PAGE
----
It’s Mark Zuckerberg’s latest baby: the social media app that’s muscling its way into the space once dominated by Twitter (now rebranded to X). Threads launched in 100 countries on Wednesday, 5 July. Five million people were already reported to be signed up within just four hours.
Five days later, Threads had over 100 million sign-ups: a new record for user growth and one that’s attributed (at least in part) to the link between the app and Instagram. Once Threads is downloaded, you log in via your Instagram account and can easily import your Instagram profile and the accounts you follow.
So, what does Threads offer?
Right now, Threads is a text-based conversation app. Not X's identical twin, but definitely related. It allows users to post up to 500 characters at a time (far meatier than X’s 280 limit). You can also post links, reposts, photos, and videos. Videos can be longer than on X: up to five minutes versus two minutes and 20 seconds.
Currently, Threads doesn’t have direct messaging, hashtags, or keyword search functions, and it’s not available in a desktop format. This may create limitations for businesses – but bets are on for new functionalities to appear in the near future.
If your business is already on Instagram, Threads can be a text-led extension of everything you’re doing. Head of Instagram, Adam Mosseri, said he sees the app as a space for friendly public conversation. Yes, that’s a dig at X, but Mosseri also highlights that the link between Threads and Instagram will potentially give the Meta app a wholly different feel to Musk’s X.
In an interview with the American tech website, The Verge, he discussed Threads as a new home-from-home for Instagram’s vibrant creator community:
- Offering an opportunity to innovate.
Despite Instagram’s recent growth through stories and messaging, it’s still primarily considered a photo-sharing feed app. So, Threads’ focus on text offers a new way for users to present content and create engagement.
- Enabling different forms of conversation.
On Instagram, people post, and others comment. The comments are “subordinate” to the original post. In contrast, on Threads, all comments have equal weighting. As this latter format is better at powering conversation and open exchange, Threads provides a way to build richer discussions.
So, what opportunities could Threads bring to your employee comms?
Despite its private profile option, Threads probably isn’t the best place to start posting internal comms (privacy concerns around data mean that the platform is not a place where you want to release sensitive or confidential information). But – if user engagement keeps growing – it may well have a role in employee engagement: opening up new opportunities for interacting conversationally with customers and employees.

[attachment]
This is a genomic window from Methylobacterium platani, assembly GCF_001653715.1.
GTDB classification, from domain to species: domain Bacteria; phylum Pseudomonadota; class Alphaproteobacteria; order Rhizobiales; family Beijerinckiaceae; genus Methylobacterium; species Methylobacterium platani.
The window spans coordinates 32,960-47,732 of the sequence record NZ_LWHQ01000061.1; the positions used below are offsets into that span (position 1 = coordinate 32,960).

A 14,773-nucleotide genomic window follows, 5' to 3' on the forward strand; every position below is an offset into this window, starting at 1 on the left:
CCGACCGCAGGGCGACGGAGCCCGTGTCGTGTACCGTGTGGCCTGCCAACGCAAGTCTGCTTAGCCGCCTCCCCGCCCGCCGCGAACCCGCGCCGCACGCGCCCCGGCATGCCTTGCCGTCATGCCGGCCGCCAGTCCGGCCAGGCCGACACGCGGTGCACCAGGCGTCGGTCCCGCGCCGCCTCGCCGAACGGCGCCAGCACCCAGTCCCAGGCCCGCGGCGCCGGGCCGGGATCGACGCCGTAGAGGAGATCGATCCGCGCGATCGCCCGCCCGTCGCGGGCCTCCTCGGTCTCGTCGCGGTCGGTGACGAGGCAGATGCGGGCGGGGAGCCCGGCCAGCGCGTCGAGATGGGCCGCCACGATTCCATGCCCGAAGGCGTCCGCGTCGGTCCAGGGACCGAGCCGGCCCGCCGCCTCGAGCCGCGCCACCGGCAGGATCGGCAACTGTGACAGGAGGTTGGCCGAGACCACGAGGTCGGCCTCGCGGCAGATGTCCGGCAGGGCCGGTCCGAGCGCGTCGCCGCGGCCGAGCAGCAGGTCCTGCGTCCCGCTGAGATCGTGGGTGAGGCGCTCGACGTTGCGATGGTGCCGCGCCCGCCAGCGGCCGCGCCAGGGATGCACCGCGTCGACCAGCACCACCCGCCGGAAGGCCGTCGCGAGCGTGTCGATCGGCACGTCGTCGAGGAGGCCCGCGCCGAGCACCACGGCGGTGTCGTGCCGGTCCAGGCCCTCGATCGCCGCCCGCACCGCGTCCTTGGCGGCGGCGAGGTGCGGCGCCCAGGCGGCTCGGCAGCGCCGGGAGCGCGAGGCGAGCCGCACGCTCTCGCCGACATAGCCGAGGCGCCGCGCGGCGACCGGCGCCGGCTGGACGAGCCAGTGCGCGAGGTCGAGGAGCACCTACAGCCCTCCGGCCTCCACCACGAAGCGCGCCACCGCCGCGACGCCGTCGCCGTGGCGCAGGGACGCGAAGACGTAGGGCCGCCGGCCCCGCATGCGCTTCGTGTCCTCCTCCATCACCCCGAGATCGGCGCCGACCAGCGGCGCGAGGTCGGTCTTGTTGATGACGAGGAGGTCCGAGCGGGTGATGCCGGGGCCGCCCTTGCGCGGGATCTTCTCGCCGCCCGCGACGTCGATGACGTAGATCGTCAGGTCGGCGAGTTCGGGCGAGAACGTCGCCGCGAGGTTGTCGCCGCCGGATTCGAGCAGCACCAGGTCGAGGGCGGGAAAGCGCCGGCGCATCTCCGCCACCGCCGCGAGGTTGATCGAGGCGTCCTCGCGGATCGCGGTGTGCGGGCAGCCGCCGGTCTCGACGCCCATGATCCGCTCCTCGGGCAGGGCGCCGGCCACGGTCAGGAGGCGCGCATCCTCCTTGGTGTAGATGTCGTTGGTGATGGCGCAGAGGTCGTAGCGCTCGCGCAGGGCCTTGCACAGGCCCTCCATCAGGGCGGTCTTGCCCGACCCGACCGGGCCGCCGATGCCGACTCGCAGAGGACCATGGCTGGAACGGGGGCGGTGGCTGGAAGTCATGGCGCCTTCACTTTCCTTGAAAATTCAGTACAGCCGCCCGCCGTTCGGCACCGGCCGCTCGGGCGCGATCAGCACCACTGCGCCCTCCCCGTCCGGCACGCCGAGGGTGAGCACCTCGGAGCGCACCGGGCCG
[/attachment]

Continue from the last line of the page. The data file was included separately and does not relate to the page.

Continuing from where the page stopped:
Today’s savviest businesses know that how they communicate with customers and employees should be indistinguishable. There are many reasons for that, but chief among them is that this creates consistency and authenticity, drives trust and engagement, and encourages employees to become advocates for the business.
On Threads, as on X, this consistent tone is vital. The public nature of the space means that your posts (Threads) speak to both internal and external audiences. It’s potentially an opportunity to open up genuine and engaging discussions about everything from career opportunities to workplace culture.
Done well, this has the potential to boost your reputation, impress external and internal talent, reinforce your business values, and showcase you as a thought leader. But whether you want to have an impactful presence on Threads will largely depend on how this first iteration of the app evolves...
How Threads may evolve
Over time, it’s safe to assume that the functionality of Threads will increase and improve. It’s likely – given the attention that the app has received and the might of Meta – that user numbers will continue to grow. It’s also reasonable to assume that it will attract new types of consumers who will sign up to Instagram as a gateway to Threads.
What’s harder to assess is how the culture will develop. Mark Zuckerberg has talked about kindness within the Threads community, and the launch emphasises that the site is weighted towards ‘light’ topics – sports, fashion, music – rather than hard news and politics.
If that emphasis remains, it will clearly affect the tone of conversations on Threads. But it’s also highly possible that ‘edgier’ topics will also find their way onsite. The left-leaning, non-profit American media watchdog, Media Matters for America, is reporting that members of the far-right are already signing up and posting provocative content.
Content moderation on big social media sites is tricky. So, being on Threads – as on other social media sites – will require investment, planning and oversight. It may offer new avenues for engagement, particularly in terms of expressing culture, values, and career opportunities, but this can only be fully gauged by taking a monitor and test approach as you wait to see who the Threads audience becomes and what the site may offer. Testing and remaining open are vital!
Here at Caburn Hope, we’re already on Threads. For the latest research, trends, and thoughts on all things employee engagement and internal comms, plus who knows what else (we’re still testing), follow us at @caburnhope!